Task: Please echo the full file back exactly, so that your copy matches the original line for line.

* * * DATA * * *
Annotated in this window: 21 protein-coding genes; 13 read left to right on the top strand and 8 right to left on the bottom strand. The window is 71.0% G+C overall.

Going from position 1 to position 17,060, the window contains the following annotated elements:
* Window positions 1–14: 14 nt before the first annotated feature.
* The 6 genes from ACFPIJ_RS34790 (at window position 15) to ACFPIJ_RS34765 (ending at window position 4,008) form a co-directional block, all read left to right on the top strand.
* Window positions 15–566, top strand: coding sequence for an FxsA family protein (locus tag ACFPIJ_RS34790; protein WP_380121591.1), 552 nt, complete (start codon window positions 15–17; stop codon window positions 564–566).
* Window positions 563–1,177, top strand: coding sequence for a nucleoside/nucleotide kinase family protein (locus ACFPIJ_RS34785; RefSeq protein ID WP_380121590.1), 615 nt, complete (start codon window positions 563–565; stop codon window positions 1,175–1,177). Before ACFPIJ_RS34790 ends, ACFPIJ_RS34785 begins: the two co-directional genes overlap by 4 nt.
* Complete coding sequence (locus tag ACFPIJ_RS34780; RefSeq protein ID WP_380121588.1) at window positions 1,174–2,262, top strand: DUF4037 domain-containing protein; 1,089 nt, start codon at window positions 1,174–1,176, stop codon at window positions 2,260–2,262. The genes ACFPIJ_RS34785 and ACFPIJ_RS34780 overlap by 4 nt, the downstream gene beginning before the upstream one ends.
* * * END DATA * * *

Annotated in this window: 21 protein-coding genes; 13 read left to right on the top strand and 8 right to left on the bottom strand. The window is 71.0% G+C overall.

Going from position 1 to position 17,060, the window contains the following annotated elements:
* Window positions 1–14: 14 nt before the first annotated feature.
* The 6 genes from ACFPIJ_RS34790 (at window position 15) to ACFPIJ_RS34765 (ending at window position 4,008) form a co-directional block, all read left to right on the top strand.
* Window positions 15–566, top strand: coding sequence for an FxsA family protein (locus tag ACFPIJ_RS34790; protein WP_380121591.1), 552 nt, complete (start codon window positions 15–17; stop codon window positions 564–566).
* Window positions 563–1,177, top strand: coding sequence for a nucleoside/nucleotide kinase family protein (locus ACFPIJ_RS34785; RefSeq protein ID WP_380121590.1), 615 nt, complete (start codon window positions 563–565; stop codon window positions 1,175–1,177). Before ACFPIJ_RS34790 ends, ACFPIJ_RS34785 begins: the two co-directional genes overlap by 4 nt.
* Complete coding sequence (locus tag ACFPIJ_RS34780; RefSeq protein ID WP_380121588.1) at window positions 1,174–2,262, top strand: DUF4037 domain-containing protein; 1,089 nt, start codon at window positions 1,174–1,176, stop codon at window positions 2,260–2,262. The genes ACFPIJ_RS34785 and ACFPIJ_RS34780 overlap by 4 nt, the downstream gene beginning before the upstream one ends.